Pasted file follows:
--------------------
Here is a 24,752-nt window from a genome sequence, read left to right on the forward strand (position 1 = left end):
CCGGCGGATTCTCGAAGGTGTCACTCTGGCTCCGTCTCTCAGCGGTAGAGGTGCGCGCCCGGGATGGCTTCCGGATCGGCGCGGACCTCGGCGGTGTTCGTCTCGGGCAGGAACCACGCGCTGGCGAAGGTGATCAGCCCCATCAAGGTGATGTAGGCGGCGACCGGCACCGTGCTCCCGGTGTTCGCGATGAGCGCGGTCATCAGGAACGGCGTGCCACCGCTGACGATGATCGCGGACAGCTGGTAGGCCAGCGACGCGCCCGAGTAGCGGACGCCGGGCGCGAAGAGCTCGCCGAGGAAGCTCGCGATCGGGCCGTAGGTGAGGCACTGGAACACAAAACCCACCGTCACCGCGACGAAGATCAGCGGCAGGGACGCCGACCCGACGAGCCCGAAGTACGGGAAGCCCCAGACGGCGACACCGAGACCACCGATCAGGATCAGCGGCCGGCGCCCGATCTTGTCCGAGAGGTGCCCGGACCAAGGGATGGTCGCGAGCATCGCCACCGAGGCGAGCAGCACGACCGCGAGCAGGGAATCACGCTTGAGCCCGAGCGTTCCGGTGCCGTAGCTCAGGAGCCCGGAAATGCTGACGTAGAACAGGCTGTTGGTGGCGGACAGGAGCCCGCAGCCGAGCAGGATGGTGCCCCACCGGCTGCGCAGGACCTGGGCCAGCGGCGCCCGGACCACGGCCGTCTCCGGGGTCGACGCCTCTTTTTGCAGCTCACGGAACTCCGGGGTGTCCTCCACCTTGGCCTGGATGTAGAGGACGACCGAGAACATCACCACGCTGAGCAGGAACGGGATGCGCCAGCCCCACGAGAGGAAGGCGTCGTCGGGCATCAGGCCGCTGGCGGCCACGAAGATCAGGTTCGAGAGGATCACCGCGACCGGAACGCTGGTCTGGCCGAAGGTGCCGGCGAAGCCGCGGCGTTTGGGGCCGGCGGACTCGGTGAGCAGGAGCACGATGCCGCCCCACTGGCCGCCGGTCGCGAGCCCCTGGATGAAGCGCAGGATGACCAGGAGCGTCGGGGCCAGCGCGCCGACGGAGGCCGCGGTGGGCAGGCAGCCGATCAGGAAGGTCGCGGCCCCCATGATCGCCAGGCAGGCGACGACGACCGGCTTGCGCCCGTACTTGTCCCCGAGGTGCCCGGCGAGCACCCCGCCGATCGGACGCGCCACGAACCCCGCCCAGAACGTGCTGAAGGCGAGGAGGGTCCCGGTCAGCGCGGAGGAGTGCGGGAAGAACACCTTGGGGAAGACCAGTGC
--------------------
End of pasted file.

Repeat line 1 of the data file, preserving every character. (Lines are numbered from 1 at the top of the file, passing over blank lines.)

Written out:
Here is a 24,752-nt window from a genome sequence, read left to right on the forward strand (position 1 = left end):